Ypsilanti Township voters asked to approve millage in November to increase police protection
Ypsilanti Township residents are being asked to boost their level of police protection by funding a 1.5-mill tax levy that will be decided in November.
If approved, the millage would raise just over $2 million in its first year and allow the township to contract with the Washtenaw County Sheriff’s Department for up to four more deputies. That would equate to an additional $150 in taxes annually through 2012 for the owner of a home with a taxable value of $100,000.
In November 2009, residents voted down a similar 2-mill levy by 168 votes. Because that millage was defeated, the township’s coverage dropped from 38 to 31 deputies, and that number will likely decrease to 29 on Jan. 1 if the new millage fails.
Tom Perkins | For AnnArbor.com
Ypsilanti Township has been hit hard by a decrease in its industrial tax base, has the highest rate of foreclosures in Washtenaw County and has seen a drop in property value. Officials are projecting a 3 percent to 4 percent loss of revenue from property value in 2011, which is roughly equivalent to the cost of one deputy.
The township also has been forced to contend with a sharp increase in the price of a deputy, which is set by the Washtenaw County Board of Commissioners. In 2004, one deputy cost $83,854, while in 2011 that figure is above $160,000 - a jump of 91 percent.
The county is raising the per deputy rate by 4 percent this year, nearly equivalent to the cost of one deputy for the township. Money collected by the county covers the cost of one "police services unit," which includes costs for supervision, detectives, overtime and other factors.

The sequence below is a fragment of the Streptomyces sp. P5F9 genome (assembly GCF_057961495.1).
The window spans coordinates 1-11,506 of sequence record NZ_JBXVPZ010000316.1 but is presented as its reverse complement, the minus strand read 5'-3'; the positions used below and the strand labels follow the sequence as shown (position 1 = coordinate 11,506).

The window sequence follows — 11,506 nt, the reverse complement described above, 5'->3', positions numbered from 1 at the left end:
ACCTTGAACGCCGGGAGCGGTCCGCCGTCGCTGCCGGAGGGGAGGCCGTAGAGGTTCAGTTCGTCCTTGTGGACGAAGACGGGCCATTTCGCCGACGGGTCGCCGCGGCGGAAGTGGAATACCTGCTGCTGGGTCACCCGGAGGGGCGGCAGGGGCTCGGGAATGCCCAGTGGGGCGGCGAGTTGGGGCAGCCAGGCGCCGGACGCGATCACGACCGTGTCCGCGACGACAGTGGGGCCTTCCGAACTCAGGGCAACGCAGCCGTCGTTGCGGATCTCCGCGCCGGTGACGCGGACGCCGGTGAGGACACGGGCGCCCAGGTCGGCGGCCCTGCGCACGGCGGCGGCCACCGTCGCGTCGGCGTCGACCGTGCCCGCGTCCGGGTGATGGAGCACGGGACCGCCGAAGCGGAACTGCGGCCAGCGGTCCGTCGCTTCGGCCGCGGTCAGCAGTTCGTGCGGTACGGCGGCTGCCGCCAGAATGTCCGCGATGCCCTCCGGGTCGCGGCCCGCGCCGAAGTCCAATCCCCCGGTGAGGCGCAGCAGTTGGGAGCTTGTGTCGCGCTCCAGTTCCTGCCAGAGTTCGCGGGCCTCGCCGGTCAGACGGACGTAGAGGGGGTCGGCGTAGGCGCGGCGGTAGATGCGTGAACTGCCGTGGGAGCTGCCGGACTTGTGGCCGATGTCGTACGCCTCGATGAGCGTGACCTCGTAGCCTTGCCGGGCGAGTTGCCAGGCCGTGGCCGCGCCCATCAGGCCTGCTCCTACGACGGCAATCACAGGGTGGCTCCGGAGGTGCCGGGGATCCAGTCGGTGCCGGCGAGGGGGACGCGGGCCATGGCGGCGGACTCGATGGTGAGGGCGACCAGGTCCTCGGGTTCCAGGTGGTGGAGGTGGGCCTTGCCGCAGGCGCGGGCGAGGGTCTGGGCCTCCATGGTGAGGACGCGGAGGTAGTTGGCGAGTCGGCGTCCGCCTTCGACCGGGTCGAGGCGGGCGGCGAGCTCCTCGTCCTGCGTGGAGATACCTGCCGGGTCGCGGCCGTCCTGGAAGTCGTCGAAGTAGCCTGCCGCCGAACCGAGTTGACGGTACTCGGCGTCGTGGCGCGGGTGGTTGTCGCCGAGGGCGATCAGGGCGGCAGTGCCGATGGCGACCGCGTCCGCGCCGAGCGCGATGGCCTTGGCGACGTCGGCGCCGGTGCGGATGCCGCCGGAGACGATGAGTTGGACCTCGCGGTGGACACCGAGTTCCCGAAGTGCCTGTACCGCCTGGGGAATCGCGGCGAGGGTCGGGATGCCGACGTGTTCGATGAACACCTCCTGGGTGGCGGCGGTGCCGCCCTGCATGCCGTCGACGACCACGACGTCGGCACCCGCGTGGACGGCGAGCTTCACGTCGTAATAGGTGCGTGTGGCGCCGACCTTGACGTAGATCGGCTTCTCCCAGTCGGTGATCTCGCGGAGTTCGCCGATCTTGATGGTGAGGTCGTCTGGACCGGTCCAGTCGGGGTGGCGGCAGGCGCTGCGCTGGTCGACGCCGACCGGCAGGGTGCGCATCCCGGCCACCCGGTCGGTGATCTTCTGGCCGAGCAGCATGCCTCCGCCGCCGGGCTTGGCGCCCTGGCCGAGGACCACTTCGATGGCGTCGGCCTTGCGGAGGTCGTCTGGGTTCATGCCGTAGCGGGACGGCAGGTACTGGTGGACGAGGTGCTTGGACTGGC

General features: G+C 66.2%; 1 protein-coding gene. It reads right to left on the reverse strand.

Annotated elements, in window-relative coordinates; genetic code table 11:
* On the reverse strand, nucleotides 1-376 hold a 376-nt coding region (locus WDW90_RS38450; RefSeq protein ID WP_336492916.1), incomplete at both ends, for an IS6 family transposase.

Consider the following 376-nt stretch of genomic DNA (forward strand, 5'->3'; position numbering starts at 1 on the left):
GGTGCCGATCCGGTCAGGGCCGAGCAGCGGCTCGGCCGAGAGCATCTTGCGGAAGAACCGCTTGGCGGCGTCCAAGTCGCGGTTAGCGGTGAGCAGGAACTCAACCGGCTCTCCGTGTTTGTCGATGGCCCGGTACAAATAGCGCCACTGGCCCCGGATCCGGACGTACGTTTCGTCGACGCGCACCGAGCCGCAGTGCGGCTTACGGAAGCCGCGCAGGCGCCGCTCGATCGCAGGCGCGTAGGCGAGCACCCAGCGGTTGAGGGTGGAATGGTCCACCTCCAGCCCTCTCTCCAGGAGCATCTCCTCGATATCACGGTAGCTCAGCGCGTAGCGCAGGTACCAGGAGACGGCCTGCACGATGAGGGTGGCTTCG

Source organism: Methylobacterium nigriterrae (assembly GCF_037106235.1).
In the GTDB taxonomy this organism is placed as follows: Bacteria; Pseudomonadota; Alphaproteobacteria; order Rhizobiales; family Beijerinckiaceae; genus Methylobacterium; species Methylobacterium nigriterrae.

“No one can sustain that,” Ypsilanti Township Supervisor Brenda Stumbo said.
Ypsilanti Township and two other municipalities sued the county in 2006 over the rate increase. They claimed it violated a contract in which the county promised not to significantly raise the cost of a deputy before 2011.
A judge ruled against the townships in February 2009. Stumbo said it has been the position of many of the commissioners representing Ann Arbor that they have their own police department, and so should Ypsilanti Township.
“It’s a philosophical difference - public safety should be a concern to everyone,” Stumbo said.
She added the township is meeting with representatives from the City of Ypsilanti on Sept. 13 to discuss sharing police services. One of the goals is to rely less on the county, which she said has been unpredictable.
Stumbo said the township hasn’t seen a significant increase in crime, but sheriff's deputies are stretched thin in responding to the same number of calls. At its peak, 44 deputies patrolled Ypsilanti Township.
“The sheriff said there hasn’t been an increase in level of crime, but there has been a decrease in service, so there’s no opportunity for proactive policing,” she said.
Police services make up roughly one-third of the township’s budget. Stumbo said the housing market isn’t projected to stabilize until 2013 at the earliest, and the township is expecting to take another financial hit from decreasing property values in 2012.
The township can't campaign for the millage, but the Board of Trustees voted unanimously to place the language on the ballot at a recent meeting. Mailers explaining the situation will be sent out to voters.
Township Clerk Karen Lovejoy-Roe said the situation is critical.
“We’ll lose more deputies unless the board votes to cut and slash and burn somewhere else, but I don’t know where that would be because we’re down to the bone,” she said.
Tom Perkins is a freelance writer for AnnArbor.com. Reach the news desk at firstname.lastname@example.org or 734-623-2530.